Child Trust Funds work in pretty much the same way as a Junior ISA. The child can manage and access the account from the age of 16 and withdraw money from 18, though it’s important to note that a child can’t have a Junior ISA and a Child Trust Fund.

How Should You Invest Savings for Your Grandchildren

There are many options for grandparents saving for grandchildren. More than savings accounts, there are junior pensions called Junior SIPPs (Self Invested Personal Pensions), allowing children to begin saving for their pension early. This can give grandparents saving for grandchildren peace of mind that their grandchildren will be taken care of when they come to retire.

Buying premium bonds for grandchildren is another investment option. You can buy a premium bond for grandkids for as little as £25, and your grandchild is guaranteed the bond’s full value once it reaches maturity. However, whether they earn anything extra is down to luck. Unlike other types of bonds, UK premium bonds put the bond owner in the running to win a draw each month. Prize amounts range from £25 to £1 million, but the likelihood of winning is slight. So, grandparents saving money for grandchildren are typically better off investing in savings accounts such as the Children’s Savings Account or Junior ISA.

But which one is right for your grandchild? Let’s look at the main features of both.

Children’s Savings Account

·  While interest over £100 is potentially taxable if the deposits have been made by parents, grandparents are exempt from any tax liability 

·  Anyone can set up an account for your grandchild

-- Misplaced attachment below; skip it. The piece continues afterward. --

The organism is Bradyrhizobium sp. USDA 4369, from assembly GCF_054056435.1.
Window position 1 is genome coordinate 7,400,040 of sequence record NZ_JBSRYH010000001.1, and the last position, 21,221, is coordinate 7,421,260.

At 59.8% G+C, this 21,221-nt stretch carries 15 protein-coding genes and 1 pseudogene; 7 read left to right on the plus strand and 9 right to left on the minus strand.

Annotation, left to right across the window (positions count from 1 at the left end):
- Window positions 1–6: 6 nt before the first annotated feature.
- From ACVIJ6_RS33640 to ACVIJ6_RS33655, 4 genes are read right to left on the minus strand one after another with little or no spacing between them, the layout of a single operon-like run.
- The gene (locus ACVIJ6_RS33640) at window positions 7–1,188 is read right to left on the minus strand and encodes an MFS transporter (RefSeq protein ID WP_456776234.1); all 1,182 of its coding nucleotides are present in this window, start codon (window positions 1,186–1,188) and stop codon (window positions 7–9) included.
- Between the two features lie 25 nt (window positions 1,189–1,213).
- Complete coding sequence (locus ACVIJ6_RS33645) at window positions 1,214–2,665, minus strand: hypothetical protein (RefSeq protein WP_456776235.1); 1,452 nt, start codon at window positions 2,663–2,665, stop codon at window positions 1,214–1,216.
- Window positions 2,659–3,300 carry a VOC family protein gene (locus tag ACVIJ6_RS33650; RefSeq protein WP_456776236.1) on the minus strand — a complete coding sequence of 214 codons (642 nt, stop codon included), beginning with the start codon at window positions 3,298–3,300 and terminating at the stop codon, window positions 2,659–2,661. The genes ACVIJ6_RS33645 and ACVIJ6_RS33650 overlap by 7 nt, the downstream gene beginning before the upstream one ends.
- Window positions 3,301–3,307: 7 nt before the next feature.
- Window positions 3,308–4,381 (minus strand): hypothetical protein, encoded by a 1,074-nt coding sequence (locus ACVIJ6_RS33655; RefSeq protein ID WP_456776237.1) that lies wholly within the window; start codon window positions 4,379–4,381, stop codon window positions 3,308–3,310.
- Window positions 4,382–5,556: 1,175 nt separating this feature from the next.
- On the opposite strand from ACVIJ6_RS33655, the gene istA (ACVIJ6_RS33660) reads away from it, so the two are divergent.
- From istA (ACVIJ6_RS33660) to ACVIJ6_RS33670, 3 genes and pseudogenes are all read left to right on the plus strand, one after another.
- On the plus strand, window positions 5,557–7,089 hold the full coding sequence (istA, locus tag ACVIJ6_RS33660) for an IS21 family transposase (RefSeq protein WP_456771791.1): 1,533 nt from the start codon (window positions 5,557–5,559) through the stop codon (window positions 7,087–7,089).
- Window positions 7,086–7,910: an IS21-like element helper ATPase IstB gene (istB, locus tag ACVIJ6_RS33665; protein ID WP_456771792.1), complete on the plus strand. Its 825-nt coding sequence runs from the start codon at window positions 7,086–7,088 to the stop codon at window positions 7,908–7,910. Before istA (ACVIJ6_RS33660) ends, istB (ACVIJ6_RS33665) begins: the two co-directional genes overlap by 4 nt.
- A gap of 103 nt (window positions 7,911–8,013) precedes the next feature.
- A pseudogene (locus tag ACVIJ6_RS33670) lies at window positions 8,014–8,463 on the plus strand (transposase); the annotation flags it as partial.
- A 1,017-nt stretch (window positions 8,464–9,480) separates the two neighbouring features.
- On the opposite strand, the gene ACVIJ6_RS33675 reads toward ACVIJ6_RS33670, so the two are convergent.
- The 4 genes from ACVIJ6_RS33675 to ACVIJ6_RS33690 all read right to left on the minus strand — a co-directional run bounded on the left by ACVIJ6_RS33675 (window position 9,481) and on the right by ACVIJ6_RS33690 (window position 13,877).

·  Money can be withdrawn by the child and the person who set up the account before the child is 16

Junior ISA

·  All interest earned on savings is tax-free

·  Only parents can set up an account for the child, but others like grandparents can contribute

·  Money can only be withdrawn by the child when they turn 18

If you want to set up your grandchild’s account yourself and want your grandchild to be able to use the money before they turn 18, then the Children’s Savings Account might be the best option for you. If you want to help your grandchild prepare for their future, rather than fund their present, it might be better to work with their parents to set up a Junior ISA and contribute to that instead. Or, if you want your grandchild to receive the benefits of both, there’s no rule against your grandchild having both types of accounts.

How a HyperJar can help you save and spend money with your grandchildren

Opening a Children’s Savings Account or contributing to a Junior ISA set up by their parents helps finance a child’s future and teaches them the value of saving money. But what about spending money? If you want to help them develop good spending habits, opening an award-winning HyperJar account to share with your grandchildren aged 6-15 can help them to learn great money habits for life. 

You can send them money for anything from birthdays to driving lessons to ‘well done’ surprises post-exams. They’ll get a prepaid debit card for kids aged 6+ to spend their own money, and they can use the HyperJar app to analyse their spending. You can even share a jar with them for family holidays together. HyperJar has been featured in Which? Magazine, the BBC and on Martin Lewis’s site, Money Saving Expert and praised for its account features and kids’ cards.

All you need to do is download the HyperJar app and fill in your details. There are no credit checks and you can also get a spending card for yourself. Adult accounts have extra benefits such as cashback and no FX fees on spending abroad.

Mathew Megens

Co-Founder of HyperJar